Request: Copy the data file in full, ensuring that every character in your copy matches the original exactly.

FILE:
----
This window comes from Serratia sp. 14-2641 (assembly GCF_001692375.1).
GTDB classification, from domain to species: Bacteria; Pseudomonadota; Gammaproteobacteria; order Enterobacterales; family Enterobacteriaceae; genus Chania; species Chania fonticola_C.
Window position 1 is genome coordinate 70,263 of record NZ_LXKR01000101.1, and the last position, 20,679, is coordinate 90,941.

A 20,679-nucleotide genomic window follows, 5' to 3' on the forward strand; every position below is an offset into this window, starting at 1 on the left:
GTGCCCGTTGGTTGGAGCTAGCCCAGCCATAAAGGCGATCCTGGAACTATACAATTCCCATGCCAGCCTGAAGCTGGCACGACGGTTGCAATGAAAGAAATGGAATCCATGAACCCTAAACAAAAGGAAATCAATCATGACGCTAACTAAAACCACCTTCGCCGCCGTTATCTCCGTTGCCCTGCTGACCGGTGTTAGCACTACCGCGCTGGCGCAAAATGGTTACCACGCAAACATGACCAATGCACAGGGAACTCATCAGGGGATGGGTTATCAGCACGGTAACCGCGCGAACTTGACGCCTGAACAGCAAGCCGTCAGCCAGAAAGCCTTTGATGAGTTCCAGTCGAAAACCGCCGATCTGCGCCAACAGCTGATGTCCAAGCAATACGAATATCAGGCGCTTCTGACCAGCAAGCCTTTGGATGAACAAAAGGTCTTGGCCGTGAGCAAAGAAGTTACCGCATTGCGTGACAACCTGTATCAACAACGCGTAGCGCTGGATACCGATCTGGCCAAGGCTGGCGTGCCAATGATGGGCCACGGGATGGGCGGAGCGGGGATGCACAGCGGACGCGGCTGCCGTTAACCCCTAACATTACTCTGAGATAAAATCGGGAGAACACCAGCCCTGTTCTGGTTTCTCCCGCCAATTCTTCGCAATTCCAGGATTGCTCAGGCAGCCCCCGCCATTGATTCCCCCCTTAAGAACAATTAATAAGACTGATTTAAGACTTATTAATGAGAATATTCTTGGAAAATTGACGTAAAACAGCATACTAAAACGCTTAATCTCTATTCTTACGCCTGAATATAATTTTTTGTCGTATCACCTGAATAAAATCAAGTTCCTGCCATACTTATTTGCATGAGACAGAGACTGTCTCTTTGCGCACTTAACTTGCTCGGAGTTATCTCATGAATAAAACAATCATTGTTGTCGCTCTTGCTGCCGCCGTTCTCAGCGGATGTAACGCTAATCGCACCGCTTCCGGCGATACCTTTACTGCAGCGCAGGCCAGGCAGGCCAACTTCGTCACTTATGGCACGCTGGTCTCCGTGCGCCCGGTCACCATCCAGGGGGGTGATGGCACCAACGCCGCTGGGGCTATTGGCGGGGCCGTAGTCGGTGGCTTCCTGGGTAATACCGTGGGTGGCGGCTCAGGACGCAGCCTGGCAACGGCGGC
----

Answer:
This window comes from Serratia sp. 14-2641 (assembly GCF_001692375.1).
GTDB classification, from domain to species: Bacteria; Pseudomonadota; Gammaproteobacteria; order Enterobacterales; family Enterobacteriaceae; genus Chania; species Chania fonticola_C.
Window position 1 is genome coordinate 70,263 of record NZ_LXKR01000101.1, and the last position, 20,679, is coordinate 90,941.

A 20,679-nucleotide genomic window follows, 5' to 3' on the forward strand; every position below is an offset into this window, starting at 1 on the left:
GTGCCCGTTGGTTGGAGCTAGCCCAGCCATAAAGGCGATCCTGGAACTATACAATTCCCATGCCAGCCTGAAGCTGGCACGACGGTTGCAATGAAAGAAATGGAATCCATGAACCCTAAACAAAAGGAAATCAATCATGACGCTAACTAAAACCACCTTCGCCGCCGTTATCTCCGTTGCCCTGCTGACCGGTGTTAGCACTACCGCGCTGGCGCAAAATGGTTACCACGCAAACATGACCAATGCACAGGGAACTCATCAGGGGATGGGTTATCAGCACGGTAACCGCGCGAACTTGACGCCTGAACAGCAAGCCGTCAGCCAGAAAGCCTTTGATGAGTTCCAGTCGAAAACCGCCGATCTGCGCCAACAGCTGATGTCCAAGCAATACGAATATCAGGCGCTTCTGACCAGCAAGCCTTTGGATGAACAAAAGGTCTTGGCCGTGAGCAAAGAAGTTACCGCATTGCGTGACAACCTGTATCAACAACGCGTAGCGCTGGATACCGATCTGGCCAAGGCTGGCGTGCCAATGATGGGCCACGGGATGGGCGGAGCGGGGATGCACAGCGGACGCGGCTGCCGTTAACCCCTAACATTACTCTGAGATAAAATCGGGAGAACACCAGCCCTGTTCTGGTTTCTCCCGCCAATTCTTCGCAATTCCAGGATTGCTCAGGCAGCCCCCGCCATTGATTCCCCCCTTAAGAACAATTAATAAGACTGATTTAAGACTTATTAATGAGAATATTCTTGGAAAATTGACGTAAAACAGCATACTAAAACGCTTAATCTCTATTCTTACGCCTGAATATAATTTTTTGTCGTATCACCTGAATAAAATCAAGTTCCTGCCATACTTATTTGCATGAGACAGAGACTGTCTCTTTGCGCACTTAACTTGCTCGGAGTTATCTCATGAATAAAACAATCATTGTTGTCGCTCTTGCTGCCGCCGTTCTCAGCGGATGTAACGCTAATCGCACCGCTTCCGGCGATACCTTTACTGCAGCGCAGGCCAGGCAGGCCAACTTCGTCACTTATGGCACGCTGGTCTCCGTGCGCCCGGTCACCATCCAGGGGGGTGATGGCACCAACGCCGCTGGGGCTATTGGCGGGGCCGTAGTCGGTGGCTTCCTGGGTAATACCGTGGGTGGCGGCTCAGGACGCAGCCTGGCAACGGCGGC